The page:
My cousin-in-law Lim finally divorced his wife in 2018. Over the past 3 years, the young couple had been quarrelling because the wife was addicted to online gambling. She often locked herself in her room and gambled online alone. During this time, she had lost more than half a million Chinese yuan.
This is definitely not a small amount for a middle-class Chinese family.
Also in 2018, Gionee, a handset maker in China that was once better known than Xiaomi and Oppo,was forced into bankruptcy liquidation. The reason was that Gionee owner Liu Lirong gambled and lost more than 1 billion Chinese yuan in Saipan Island, leading to a shortage of operating capital and final bankruptcy.
For most Chinese, gambling is an immoral event. Traditional Confucianism holds that gambling means greed and depravity. Ironically, many Chinese literary works and academic studies have portrayed Chinese gamblers, and many people think that Chinese people are fond of gambling. I am also very confused about this.
Before the rise of online gambling in many countries, China's neighboring countries once set up casinos in border areas with China to attract Chinese tourists and gamblers. Capital flight, as well as gambling-related criminal cases, including kidnapping, personal injury, and so on, caused a lot of trouble for the Chinese government and its people. Under pressure from the Chinese government, casinos in many border areas had been shut down one after another.
However, the rise of online gambling has changed the story. With the help of the internet, gaming companies have been able to spread their tentacles into every corner of China. Driven by greed and ignorance, countless ordinary Chinese people, like moths flying toward fire, fall into online gambling and cannot extricate themselves.
Do you know why gaming companies in the Philippines employ a large number of Chinese employees and overseas Chinese from Malaysia, Vietnam, and other countries? The reason is simple: because all of the Chinese employees, no matter where they are from, can speak Chinese, and most of the customers they serve are Chinese citizens. (READ: A Chinese online gambling worker's plight in Manila)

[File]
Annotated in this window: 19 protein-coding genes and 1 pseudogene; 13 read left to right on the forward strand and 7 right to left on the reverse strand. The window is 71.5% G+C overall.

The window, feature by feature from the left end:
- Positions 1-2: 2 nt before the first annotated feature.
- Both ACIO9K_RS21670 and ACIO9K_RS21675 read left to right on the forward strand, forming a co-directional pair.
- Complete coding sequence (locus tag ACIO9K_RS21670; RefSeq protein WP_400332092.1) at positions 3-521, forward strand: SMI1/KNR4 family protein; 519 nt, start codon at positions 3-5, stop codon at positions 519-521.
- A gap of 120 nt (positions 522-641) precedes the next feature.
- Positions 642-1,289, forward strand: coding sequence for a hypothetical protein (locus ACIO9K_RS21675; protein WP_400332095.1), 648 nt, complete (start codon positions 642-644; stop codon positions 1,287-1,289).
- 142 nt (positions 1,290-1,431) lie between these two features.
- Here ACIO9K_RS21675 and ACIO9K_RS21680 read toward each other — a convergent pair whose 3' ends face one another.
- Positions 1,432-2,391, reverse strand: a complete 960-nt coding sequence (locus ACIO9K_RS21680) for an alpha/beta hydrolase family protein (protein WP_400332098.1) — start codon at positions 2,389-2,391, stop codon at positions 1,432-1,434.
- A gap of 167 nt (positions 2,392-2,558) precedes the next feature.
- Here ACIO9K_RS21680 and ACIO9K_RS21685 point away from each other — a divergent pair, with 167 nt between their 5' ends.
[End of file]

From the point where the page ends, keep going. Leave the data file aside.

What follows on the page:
What the Chinese government can do is very limited. First of all, since a lot of capital flows through underground banks, cutting off the capital chain gets hard. It is a common problem in the world. Second, the Chinese government can, of course, shut down overseas gaming websites. For example, when I prepared for my presentation about new Chinese migrants in the Philippines last month, I found that I did not have access to gaming sites where the site server was located abroad and had been blocked by the Chinese government. However, if gambling companies often change their website, it would be difficult for the government to track it and take action. (READ: How Chinese online gambling addiction is reshaping Manila)
One of my interviewees working for an online gaming outfit near the Mall of Asia told me that gaming company promoters are often active in various Chinese social media and online forums like QQ and Wechat. They promote gambling games in different ways, and they rarely publish gaming sites directly on the page of websites, which will definitely lead to the government blocking them. Gaming promoters are used to promoting their games through private, one-on-one approaches via social media, a kind of Business to Customer marketing style (B2C). (READ: Online gambling: Good for whose business?)
As virtue rises one foot, vice rises ten.
The prosperity of online gambling has brought a lot of revenue to the Philippines. In addition, the influx of Chinese citizens in the country has also been creating more employment opportunities, and reviving real estate, construction, retailing, and so on. Of course, rising prices do make life difficult for the average Filipino, but on the whole, the Philippines still earns a lot of money from this business. These benefits, however, may come from Chinese housewives like Lim's ex-wife, or company owners, or a father, or a college student. – Rappler.com
Dr. Dai Fan is an Associate Professor and Vice Dean of the School of International
Studies/Academy of Overseas Chinese Studies at Jinan University. He was a visiting
research fellow at the Asian Center of the University of the Philippines (Diliman) from
2007-2008. He built the first Center for Philippine Studies at Jinan University in 2016.
He can be reached by e-mail: firstname.lastname@example.org.